Brendan, can you tell the Center for Financial Professionals about yourself and your experience in the accounting and IFRS 9 field?
I have been working in the UK banking industry for more than 12 years and in a technical accounting capacity for more than 24 years. I have worked in 3 countries and have experience 3 major mergers in my career so far (Deloitte & Touche, PW & C&L and Lloyds & HBOS).
I started my career in 1984 and have worked in various roles in the accounting profession in Australia, Hong Kong and the UK for 20 years, most recently in PwC’s Global ACS team in London where I looked after financial instruments and global IFRS publications. In 2004 I joined accounting policy at Lloyds Banking Group where worked on IFRS transition for the Group and developed a deep knowledge of financial services and of the bank’s financial instruments. In 2014, I joined Santander UK where I look after the Technical Accounting function. This includes being responsible, among my other technical accounting duties, for the Disclosures work stream of the IFRS 9 project for the past 9 months.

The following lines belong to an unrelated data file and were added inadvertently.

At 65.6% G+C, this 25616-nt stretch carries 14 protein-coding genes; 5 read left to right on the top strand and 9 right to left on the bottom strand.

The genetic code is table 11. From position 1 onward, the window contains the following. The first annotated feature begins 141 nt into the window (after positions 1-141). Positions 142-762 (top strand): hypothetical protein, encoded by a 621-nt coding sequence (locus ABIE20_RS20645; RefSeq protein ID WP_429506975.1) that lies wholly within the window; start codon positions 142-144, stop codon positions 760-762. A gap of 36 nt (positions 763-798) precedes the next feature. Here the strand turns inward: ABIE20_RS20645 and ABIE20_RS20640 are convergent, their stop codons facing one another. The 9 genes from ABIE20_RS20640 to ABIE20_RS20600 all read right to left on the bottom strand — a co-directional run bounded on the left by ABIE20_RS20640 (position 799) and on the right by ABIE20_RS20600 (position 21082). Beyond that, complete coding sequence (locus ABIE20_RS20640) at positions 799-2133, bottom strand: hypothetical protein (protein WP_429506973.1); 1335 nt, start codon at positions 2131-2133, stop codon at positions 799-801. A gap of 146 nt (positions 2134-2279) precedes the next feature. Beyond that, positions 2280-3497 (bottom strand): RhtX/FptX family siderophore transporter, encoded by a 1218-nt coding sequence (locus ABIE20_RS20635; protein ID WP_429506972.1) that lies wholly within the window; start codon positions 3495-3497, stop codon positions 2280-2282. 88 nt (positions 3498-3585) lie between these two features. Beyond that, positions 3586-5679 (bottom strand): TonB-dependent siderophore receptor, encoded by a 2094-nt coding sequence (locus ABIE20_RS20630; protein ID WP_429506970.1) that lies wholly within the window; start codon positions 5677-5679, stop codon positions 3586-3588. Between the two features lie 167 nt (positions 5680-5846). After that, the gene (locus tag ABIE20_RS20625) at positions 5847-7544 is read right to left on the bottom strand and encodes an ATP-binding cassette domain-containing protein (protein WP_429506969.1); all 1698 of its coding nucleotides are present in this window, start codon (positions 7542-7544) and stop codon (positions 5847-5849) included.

I represent Santander UK on the BBA Disclosure Working Group, the ISDA European Accounting Committee and the ICAEW Banking Committee. I was a member of EFRAG’s Financial Instruments Working Group between 2009 and 2012.
I am a member of both the ICAEW and Chartered Accountants Australia & New Zealand.
2. In your presentation you will touch upon the transferable knowledge from IAS 39 to IFRS 9. What aspects of IFRS 9 will be the same as IAS 39?
Banks will choose to remain with IAS 39 hedge accounting for the time being while the macro hedging proposals are being finalised by the IASB. Derecognition rules are largely the same between IAS 39 and IFRS 9. Classification & measurement and impairment are, however, totally different.
3. What are the risks associated with disclosure before the full impacts of IFRS 9 are known?
Probably very little other than a lack of a clear understanding of the financial impact. In the absence of publishing financial impacts, which will only happen in H2 2017, disclosures only give the reader a sense of a bank’s implementation efforts and where they are in that process. Until impacts are known, investors and others will remain ‘curious if not suspicious’. However, there is evidence from the EBA’s April 2016 survey that impairment provisions are expected to increase in the order of 20-30% above IAS 39 levels so there is some information out there to provide the very broadest of potential impacts.
4. What are your main concerns post 2018 IFRS 9 implementation?
I think there is going to be a period of reflecting and readjusting as peers compare and contrast one another and “best in class” disclosures and practices emerge. I sense that investors do not yet have a deep understanding of the changes nor the drivers behind them so a big part of 2018 is going to be getting investors up the curve in terms